Trainspotting caught lightning in a bottle. It was very much a product of the ’90s, a snapshot of an alternative, and grittier side of British youth subculture. An effortlessly cool, anarchic classic that resonated with its audience (myself included), and that directly tackled the issues it spoke of with a brutal level of honesty.
And try as you might to recapture that lightning, it’s rarely possible. Luckily, T2 doesn’t simply retread its old stomping grounds in an attempt at rekindling the magic. Instead, it sees the famous characters of its predecessor facing the consequences of their lifestyle head on. Or, at least, some more than others.
Spud (Ewen Bremner) lives full of regret. Once a junkie, always a junkie, he’s wasted his life and love away in favour of heroin, and the weight of his choices are finally catching up with him. Renton (Ewan McGregor) has returned to Edinburgh, ready to face his friends for the first time since betraying them twenty years previous, having robbed them all (bar Spud) of £4000 each. For Sick Boy (Jonny Lee Miller) and Begbie (Robert Carlyle) however, things haven’t really changed all that much. The former is scamming rich men and in the midst of planning the opening of his own brothel. The latter has been spending his days in prison, a place that he doesn’t intend to stay put in for any longer. Both Sick Boy and Begbie are out for revenge on Renton – time, it appears, does not heal all wounds.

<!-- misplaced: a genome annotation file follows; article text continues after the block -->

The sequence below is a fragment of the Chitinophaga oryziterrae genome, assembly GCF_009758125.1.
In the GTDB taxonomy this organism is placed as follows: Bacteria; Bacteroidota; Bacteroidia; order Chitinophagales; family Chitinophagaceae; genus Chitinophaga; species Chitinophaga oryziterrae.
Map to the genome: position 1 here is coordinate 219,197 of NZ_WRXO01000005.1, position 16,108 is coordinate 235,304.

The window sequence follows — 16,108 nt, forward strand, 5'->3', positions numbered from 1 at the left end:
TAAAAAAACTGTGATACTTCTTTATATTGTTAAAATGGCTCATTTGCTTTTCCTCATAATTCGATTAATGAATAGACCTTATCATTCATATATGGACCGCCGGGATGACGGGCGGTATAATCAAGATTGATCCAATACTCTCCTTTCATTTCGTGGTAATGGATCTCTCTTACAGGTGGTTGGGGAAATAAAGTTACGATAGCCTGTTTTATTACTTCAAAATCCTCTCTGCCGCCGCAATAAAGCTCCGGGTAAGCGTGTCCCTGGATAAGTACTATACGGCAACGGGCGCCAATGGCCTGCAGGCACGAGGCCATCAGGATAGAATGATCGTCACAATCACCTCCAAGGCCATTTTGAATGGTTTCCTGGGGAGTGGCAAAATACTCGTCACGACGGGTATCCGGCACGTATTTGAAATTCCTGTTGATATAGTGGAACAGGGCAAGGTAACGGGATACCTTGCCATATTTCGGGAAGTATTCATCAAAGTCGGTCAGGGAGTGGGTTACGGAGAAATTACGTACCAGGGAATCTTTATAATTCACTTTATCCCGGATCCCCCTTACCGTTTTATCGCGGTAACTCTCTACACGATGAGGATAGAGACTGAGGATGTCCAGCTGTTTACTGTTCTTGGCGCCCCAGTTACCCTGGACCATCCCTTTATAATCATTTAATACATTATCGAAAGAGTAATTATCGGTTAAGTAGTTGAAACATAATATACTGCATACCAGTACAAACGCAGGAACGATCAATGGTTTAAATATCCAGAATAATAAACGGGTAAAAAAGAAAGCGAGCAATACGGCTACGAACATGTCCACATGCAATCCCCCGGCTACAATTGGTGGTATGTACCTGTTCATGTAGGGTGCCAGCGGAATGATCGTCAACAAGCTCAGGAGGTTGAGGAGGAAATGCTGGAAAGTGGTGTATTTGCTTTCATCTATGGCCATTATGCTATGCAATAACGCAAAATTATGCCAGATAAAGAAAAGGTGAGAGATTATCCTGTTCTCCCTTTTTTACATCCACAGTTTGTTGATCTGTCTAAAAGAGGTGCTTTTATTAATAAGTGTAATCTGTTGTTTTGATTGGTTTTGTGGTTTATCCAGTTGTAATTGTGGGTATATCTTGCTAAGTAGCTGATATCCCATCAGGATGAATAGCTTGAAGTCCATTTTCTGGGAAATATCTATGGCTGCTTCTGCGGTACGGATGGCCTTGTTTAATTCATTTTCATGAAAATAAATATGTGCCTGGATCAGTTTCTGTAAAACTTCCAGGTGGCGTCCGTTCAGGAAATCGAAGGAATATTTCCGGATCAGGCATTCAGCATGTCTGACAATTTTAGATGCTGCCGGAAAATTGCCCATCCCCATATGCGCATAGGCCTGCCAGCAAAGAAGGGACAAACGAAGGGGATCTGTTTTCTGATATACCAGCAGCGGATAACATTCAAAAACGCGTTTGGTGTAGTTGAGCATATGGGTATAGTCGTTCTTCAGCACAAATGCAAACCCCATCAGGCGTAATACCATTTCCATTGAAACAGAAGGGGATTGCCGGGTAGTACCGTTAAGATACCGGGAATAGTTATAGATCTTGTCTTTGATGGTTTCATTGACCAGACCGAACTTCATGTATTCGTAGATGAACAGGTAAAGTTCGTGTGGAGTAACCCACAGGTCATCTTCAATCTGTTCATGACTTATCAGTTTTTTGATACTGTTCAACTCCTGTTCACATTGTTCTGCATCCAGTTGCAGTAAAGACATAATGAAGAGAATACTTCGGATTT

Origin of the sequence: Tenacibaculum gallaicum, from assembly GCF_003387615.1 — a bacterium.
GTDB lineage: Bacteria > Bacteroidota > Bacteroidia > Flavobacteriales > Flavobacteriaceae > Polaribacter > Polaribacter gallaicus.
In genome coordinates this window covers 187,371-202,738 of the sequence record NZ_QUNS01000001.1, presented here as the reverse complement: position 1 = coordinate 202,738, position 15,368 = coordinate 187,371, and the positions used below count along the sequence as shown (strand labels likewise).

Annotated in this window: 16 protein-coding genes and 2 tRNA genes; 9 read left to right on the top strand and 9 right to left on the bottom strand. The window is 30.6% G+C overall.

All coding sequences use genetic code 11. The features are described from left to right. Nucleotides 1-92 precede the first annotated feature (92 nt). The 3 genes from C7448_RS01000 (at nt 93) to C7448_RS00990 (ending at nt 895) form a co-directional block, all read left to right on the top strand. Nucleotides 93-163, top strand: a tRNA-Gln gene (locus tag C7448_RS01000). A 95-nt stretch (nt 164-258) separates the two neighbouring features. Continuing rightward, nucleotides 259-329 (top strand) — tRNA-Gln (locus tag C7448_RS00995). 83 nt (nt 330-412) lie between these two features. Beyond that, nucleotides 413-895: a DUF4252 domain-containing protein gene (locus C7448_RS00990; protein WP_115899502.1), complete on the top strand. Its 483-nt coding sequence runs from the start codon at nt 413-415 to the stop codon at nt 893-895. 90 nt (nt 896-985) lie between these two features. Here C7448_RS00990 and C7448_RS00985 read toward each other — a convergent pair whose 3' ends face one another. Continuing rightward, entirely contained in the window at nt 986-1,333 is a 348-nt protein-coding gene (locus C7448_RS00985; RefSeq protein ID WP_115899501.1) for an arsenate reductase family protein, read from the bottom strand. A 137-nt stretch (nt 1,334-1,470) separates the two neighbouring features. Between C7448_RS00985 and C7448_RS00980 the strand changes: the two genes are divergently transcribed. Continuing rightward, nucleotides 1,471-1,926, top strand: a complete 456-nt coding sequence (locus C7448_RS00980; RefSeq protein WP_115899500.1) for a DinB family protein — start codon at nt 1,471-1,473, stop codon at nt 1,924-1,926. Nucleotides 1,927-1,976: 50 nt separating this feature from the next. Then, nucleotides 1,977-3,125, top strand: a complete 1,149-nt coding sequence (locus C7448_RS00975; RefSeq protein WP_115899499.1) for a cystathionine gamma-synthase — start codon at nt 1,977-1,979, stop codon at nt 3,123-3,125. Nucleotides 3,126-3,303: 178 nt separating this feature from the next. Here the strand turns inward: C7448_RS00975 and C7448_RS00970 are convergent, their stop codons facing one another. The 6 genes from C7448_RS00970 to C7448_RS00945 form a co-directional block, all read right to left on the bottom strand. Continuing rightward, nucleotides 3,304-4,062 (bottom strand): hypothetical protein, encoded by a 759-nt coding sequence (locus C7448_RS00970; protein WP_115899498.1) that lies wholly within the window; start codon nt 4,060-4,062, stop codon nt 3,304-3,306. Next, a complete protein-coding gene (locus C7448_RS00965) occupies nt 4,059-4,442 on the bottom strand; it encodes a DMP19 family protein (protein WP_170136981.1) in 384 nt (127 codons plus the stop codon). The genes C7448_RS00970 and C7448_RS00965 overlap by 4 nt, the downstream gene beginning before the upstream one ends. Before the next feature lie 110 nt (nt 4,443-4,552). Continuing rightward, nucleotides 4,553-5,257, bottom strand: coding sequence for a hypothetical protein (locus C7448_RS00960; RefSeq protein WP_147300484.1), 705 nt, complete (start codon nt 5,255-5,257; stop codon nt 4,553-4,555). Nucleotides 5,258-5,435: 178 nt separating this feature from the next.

Time itself is what it’s ultimately about; the passage of time, the process of ageing, and how we change as people over the years. And with the characters creeping well into middle age, the pacing isn’t nearly as non-stop and kinetic as that of Trainspotting. The first film was constantly pushing towards Renton and company scoring their next hit – no matter how high the cost – always forward and never back. This time around there’s plenty of time set aside for reflection, as Spud (the film’s standout), Renton and, to a lesser degree, Sick Boy look upon the errors of their past. Begbie though is just a monster. He’s gone from a looming threat to an all out menace. Which works as a blessing and a curse. A blessing because Robert Carlyle is so gleefully terrifying. But also a curse, in that the character becomes a touch one note, barely capable of the remorse that his one-time friends feel. And also, it was just more fun when he was the dangerous nut job the gang couldn’t shake, rather than a full on enemy.
With familiar faces, the changing city of Edinburgh, a trip to the scene of one of cinema’s most memorable drug withdrawals, the film is packed with nice callbacks – some subtle, some less so. The best of them are fittingly in the music, which was so iconic the first time around. The briefest bursts of Iggy Pop’s “Lust for Life”, and lingering shades of Underworld’s “Born Slippy” are particularly effective in bringing bittersweet memories flooding back. The lesson to take from it all: growing up can be depressing, reminiscing doesn’t have to be.
Rating (out of 5):